Have you ever lost an important document you spent hours perfecting only to have it disappear because you didn’t have a backup plan? Bill Blum knows your pain and wants to help.
Blum will present “Learn How Easy It Is to Lose Your Data & Cripple Your Business” at the Somerset County Business Partnership on Thursday, June 30, at 8:30 a.m. at the Business Partnership, 360 Grove Street in Bridgewater. Cost: $30. Visit http://events.SCBP.org or call 908-218-4300.
The workshop is based around the facts that one in five backup systems fail on a regular basis, and 93 percent of companies that lost all their data end up in bankruptcy within a year.
Blum grew up in Piscataway and started his career in music. As a percussion major, he received his bachelor’s and master’s degrees from the Manhattan School of Music.
“I always wanted to be a musician,” he says. And he did so professionally for 25 years. During that time, he played with the likes of Gladys Knight, Vanessa Williams, Tommy James, Freda Payne, the Fifth Dimension, Stevie Wonder, Les Paul, and the Duprees.
He’s played with countless orchestras and other bands and has been on a dozen hit records — pop, R&B, disco — in the U.S. and in Europe. He’s also on a few soundtracks for movies and TV and radio commercials. He even played the Broadway show “Annie” a few times in the 1970s.
So why change careers? Since he was always interested in technology, he studied several computer languages and began a career in information systems in 1983. He switched over to IT full-time in 1985, when computers took the over music industry. He then started his own business in 1987.
You could say being a business owner is in his blood. His father was a serial entrepreneur, owning businesses in retail and the service industry. Blum and his mother also worked at the businesses.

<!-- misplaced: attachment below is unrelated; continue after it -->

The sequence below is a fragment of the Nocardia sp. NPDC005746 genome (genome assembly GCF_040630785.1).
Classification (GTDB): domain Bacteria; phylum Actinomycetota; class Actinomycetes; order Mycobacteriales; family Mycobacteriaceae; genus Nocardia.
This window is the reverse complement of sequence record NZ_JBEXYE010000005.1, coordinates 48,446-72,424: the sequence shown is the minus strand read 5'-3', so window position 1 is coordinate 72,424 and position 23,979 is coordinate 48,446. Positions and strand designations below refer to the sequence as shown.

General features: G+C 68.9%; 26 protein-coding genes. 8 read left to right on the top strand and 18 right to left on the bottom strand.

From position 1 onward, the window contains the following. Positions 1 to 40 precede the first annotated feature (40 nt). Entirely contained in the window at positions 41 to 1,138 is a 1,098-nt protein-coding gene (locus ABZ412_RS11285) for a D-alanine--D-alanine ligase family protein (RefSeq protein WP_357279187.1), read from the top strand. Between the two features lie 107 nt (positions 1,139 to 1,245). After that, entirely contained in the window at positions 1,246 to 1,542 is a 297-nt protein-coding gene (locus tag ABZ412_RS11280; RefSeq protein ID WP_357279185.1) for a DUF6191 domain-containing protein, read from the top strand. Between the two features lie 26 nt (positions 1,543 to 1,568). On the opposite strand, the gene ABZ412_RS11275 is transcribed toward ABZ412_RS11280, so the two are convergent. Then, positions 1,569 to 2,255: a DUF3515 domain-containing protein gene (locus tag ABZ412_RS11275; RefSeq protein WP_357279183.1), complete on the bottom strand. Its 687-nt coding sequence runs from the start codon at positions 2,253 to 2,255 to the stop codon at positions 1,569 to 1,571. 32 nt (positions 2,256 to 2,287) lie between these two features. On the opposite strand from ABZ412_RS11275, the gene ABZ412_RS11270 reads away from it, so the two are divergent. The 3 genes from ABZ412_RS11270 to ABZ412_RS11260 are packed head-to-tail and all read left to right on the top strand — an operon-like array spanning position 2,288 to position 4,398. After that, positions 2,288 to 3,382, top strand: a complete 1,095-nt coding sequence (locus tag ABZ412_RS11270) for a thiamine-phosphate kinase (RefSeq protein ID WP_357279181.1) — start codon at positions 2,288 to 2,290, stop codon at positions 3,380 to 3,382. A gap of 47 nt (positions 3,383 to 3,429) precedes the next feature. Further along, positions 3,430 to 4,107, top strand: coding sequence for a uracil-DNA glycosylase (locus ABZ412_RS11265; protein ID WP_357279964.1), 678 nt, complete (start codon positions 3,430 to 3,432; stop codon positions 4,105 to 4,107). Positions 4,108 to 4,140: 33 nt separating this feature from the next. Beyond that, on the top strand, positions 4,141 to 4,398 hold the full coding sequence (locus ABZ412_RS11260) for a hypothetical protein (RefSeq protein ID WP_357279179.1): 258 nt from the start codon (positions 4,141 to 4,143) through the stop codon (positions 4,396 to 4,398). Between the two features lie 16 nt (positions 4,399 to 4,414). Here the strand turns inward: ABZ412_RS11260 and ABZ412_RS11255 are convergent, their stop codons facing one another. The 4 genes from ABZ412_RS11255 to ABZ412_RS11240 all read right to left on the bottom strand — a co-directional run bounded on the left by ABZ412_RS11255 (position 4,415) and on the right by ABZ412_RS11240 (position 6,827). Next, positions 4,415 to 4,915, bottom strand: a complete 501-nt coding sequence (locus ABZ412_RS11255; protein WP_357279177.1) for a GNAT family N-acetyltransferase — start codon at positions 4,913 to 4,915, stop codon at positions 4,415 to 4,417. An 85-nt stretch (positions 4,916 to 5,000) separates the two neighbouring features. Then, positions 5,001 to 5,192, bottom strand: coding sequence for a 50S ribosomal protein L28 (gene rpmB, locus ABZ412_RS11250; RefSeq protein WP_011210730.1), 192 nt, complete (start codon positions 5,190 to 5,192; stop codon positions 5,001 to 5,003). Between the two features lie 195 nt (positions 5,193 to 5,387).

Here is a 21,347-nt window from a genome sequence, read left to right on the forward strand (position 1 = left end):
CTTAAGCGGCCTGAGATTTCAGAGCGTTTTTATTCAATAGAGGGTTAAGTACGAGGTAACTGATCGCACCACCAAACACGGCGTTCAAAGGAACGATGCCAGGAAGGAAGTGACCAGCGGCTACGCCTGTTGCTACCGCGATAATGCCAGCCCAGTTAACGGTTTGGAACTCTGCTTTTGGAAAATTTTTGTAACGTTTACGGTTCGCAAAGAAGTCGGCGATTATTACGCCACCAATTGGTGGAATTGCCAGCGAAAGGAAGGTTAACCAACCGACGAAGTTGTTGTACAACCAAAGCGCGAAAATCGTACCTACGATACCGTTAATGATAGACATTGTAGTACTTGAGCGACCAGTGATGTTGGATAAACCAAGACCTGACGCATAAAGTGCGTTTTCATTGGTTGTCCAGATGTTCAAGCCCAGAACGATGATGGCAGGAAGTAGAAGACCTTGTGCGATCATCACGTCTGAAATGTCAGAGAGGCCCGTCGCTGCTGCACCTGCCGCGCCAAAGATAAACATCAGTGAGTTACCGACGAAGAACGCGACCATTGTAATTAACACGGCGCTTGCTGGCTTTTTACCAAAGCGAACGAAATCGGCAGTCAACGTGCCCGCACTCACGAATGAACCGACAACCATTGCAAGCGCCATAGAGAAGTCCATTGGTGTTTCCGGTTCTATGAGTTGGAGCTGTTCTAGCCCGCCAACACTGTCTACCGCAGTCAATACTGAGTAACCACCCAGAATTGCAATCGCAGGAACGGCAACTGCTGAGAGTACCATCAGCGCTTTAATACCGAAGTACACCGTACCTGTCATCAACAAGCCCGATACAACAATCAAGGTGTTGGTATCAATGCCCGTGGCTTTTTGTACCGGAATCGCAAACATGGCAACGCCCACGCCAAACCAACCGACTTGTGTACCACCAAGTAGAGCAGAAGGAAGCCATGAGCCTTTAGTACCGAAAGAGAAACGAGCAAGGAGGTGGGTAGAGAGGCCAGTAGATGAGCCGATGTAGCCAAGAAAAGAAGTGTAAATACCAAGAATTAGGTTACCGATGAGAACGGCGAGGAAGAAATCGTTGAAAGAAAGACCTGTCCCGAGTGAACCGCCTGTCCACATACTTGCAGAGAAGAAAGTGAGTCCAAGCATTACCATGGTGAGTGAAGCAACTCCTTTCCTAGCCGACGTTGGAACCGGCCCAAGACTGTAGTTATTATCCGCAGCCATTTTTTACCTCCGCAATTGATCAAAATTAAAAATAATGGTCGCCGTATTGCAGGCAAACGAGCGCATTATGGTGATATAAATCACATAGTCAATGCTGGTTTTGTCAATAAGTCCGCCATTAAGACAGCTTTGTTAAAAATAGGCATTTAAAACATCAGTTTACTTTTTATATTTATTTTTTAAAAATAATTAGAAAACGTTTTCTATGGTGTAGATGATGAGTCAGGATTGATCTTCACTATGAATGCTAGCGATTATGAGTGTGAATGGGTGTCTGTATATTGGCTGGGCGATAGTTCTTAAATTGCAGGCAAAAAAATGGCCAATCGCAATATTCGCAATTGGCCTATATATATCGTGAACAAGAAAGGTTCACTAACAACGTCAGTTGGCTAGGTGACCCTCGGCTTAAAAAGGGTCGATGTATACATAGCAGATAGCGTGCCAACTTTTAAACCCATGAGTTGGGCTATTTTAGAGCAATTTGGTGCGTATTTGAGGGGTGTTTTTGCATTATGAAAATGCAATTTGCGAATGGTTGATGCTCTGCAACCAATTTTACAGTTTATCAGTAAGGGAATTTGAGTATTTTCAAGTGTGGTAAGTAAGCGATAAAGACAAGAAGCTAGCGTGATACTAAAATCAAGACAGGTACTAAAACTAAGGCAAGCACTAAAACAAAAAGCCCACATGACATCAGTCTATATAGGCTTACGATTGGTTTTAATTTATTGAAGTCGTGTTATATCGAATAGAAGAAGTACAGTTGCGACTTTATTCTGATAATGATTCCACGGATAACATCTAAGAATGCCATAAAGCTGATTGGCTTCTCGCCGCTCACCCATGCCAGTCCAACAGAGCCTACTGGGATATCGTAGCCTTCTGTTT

“I started helping my dad when I was 8 years old,” he says. He helped maintain vehicles and, once he was a little older, managed his father’s rental store. “I had something to do with all of them.”
Blum started Alpine Business Systems in 1998, where he created and sold a specialized financial software application for auto dealers, leasing companies, and the insurance industry. He lives in Bridgewater with his wife and four children.
#b#Protection#/b#. Any business needs to protect its data. For example, if anyone deletes a file or a file becomes corrupted it is important to have a backup plan to get that data back. Times come when entire facilities are lost because of natural disasters, like fire or a hurricane.
The answer lies partly in the “cloud,” the mystical-sounding moniker for virtual data storage. The cloud makes it possible for you to upload files to a digital server. These files can then be accessed from any number of gadgets, including smartphones and tablet computers. The cloud gives more security by allowing the user another way to back up data.
“The cloud means different things to different people,” Blum says. One can have a private or public cloud, where data can live and be shared. Updates to cloud files can happen numerous times per day. Files can be transferred to third-party providers — like Dropbox or Google Docs — or space can be rented in a hosting center.
A sole proprietor would probably use a third-party service where data is backed up every single day. Blum says these are the most affordable, at about $20 a month. But because they’re inexpensive, these third party companies aren’t making any money and prices will start to increase to reflect that.
“It’s a good warm fuzzy feeling when you can download your info if it’s lost,” Blum says. But even these third-party providers are vulnerable to data breaches. Dropbox recently had a breach that made all data, public and private, accessible.
#b#Apps and hacking#/b#. Dropbox, the Sony Playstation Network, Amazon, and other major sites recently have suffered major data breaches. Hacking attempts have increased 300 percent is the past several months, Blum says, so backup and disaster recovery are more important than ever.
How bad are these breeches? Sony Playstation exposed 100 million credit card numbers and the site was down for several weeks.
“The Playstation hack was child’s play,” Blum says. “They store everything on databases and if they data is not fully secured it’s easy to find it.” He added that anyone can go on the Internet and learn how to do these kinds of attacks.
The same can be said for smartphone apps. “We are very suspect of any app,” Blum says. He says that a Wall Street Journal study found that more than 60 percent of all apps for smartphones have access to your personal information — name, address, phone number, location, the works. “You give that up to them when you agree to download and use the app,” he says.
What about those nifty banking apps? “I would think that a banking app would be more trustworthy, but I can’t be sure,” he says.